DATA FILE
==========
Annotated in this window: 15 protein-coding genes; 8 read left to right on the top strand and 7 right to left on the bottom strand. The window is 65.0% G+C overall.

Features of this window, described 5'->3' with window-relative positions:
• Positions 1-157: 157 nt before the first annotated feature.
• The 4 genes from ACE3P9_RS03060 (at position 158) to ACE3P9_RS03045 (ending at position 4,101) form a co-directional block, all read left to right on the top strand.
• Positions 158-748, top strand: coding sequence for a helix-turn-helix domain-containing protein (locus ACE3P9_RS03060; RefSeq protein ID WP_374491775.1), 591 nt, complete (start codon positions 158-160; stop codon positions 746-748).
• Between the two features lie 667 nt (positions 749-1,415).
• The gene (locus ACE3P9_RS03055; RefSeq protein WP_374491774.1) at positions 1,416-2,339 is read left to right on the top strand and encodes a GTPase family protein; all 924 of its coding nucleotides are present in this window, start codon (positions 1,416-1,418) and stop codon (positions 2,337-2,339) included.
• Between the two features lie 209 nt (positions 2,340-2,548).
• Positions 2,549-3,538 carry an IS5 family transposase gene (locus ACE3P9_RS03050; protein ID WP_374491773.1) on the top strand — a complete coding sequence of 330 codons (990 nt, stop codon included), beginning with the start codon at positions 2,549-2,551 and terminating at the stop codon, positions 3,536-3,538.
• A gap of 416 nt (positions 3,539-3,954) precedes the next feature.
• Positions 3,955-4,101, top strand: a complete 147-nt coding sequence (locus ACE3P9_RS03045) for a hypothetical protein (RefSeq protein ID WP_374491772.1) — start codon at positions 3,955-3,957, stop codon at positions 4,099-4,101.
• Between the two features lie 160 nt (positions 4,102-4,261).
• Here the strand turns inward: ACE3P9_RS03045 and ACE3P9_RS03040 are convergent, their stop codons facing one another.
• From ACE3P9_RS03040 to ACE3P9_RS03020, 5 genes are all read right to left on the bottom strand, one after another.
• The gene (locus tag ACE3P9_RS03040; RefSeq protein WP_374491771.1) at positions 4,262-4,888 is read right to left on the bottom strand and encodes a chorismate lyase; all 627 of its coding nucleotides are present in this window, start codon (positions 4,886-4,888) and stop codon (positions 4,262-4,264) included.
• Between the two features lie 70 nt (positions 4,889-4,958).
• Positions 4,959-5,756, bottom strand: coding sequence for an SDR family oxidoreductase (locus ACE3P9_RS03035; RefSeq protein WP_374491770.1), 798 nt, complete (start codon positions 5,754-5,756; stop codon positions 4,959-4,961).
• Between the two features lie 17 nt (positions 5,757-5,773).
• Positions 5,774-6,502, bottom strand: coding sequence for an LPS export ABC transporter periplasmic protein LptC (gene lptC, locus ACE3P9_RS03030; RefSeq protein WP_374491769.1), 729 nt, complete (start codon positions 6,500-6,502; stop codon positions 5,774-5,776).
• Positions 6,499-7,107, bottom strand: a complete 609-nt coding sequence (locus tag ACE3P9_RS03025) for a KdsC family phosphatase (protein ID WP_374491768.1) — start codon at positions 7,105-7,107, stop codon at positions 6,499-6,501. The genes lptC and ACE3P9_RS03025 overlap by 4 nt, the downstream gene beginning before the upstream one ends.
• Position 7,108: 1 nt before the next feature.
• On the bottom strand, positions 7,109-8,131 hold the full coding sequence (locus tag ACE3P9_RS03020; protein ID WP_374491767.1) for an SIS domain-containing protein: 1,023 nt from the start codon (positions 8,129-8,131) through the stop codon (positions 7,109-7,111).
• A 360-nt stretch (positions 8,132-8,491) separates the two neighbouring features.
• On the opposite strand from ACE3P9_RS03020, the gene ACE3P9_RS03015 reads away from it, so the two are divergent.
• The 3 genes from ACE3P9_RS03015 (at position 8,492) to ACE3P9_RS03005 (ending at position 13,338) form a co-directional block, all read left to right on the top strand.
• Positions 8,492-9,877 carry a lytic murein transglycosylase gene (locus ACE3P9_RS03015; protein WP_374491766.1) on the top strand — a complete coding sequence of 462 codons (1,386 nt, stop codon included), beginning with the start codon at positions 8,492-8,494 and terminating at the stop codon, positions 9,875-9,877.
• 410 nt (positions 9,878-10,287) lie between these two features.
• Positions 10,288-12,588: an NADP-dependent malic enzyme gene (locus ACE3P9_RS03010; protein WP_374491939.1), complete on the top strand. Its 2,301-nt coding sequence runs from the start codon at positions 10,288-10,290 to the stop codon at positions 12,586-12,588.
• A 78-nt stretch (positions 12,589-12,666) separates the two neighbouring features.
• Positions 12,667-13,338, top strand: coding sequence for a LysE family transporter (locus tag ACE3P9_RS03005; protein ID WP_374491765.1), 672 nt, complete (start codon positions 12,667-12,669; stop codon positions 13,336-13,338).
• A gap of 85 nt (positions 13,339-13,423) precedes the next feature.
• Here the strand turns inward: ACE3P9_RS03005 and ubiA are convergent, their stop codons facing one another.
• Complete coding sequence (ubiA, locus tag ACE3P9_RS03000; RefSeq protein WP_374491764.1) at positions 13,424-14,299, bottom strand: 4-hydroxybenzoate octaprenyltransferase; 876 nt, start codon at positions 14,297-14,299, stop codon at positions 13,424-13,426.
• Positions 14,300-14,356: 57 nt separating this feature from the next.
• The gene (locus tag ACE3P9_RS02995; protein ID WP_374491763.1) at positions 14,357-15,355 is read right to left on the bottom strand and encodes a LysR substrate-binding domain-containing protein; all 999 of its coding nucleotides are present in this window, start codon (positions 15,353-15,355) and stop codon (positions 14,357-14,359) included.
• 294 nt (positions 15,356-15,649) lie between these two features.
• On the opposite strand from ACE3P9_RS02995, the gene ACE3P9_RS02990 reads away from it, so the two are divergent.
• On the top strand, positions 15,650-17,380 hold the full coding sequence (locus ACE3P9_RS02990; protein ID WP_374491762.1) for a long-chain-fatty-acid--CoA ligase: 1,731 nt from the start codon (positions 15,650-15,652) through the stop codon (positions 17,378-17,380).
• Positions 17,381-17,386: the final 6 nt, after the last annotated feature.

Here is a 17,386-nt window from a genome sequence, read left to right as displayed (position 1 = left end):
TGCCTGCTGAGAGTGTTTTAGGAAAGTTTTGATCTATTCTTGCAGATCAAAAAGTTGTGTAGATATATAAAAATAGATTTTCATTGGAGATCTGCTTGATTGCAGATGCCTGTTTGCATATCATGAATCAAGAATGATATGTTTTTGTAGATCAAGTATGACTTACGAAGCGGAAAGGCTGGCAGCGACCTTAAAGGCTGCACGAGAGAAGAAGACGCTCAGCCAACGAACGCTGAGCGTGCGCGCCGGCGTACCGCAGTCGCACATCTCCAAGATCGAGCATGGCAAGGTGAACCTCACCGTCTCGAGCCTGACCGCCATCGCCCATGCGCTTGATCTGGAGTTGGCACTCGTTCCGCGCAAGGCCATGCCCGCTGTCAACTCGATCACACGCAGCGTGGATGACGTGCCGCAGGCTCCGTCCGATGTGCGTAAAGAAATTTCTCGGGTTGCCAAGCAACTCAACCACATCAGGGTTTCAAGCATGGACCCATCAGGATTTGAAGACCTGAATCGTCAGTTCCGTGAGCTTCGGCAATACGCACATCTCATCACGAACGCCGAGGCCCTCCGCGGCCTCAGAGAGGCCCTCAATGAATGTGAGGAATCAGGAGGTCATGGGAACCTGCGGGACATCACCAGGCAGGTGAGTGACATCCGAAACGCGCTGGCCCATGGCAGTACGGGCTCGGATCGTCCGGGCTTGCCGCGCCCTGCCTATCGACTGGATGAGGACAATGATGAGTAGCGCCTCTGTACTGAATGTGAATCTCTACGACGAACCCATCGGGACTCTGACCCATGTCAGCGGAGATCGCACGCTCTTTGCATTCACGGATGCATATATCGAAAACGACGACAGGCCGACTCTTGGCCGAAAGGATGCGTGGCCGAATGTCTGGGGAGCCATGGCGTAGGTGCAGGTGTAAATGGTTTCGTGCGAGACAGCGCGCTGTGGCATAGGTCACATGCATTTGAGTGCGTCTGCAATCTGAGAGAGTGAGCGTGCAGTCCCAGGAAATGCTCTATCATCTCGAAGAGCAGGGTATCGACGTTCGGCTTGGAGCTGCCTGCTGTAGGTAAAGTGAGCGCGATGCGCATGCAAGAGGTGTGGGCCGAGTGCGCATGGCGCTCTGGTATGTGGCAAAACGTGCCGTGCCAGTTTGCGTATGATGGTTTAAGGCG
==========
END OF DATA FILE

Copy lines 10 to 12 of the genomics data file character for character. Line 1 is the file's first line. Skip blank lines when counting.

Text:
• A gap of 416 nt (positions 3,539-3,954) precedes the next feature.
• Positions 3,955-4,101, top strand: a complete 147-nt coding sequence (locus ACE3P9_RS03045) for a hypothetical protein (RefSeq protein ID WP_374491772.1) — start codon at positions 3,955-3,957, stop codon at positions 4,099-4,101.
• Between the two features lie 160 nt (positions 4,102-4,261).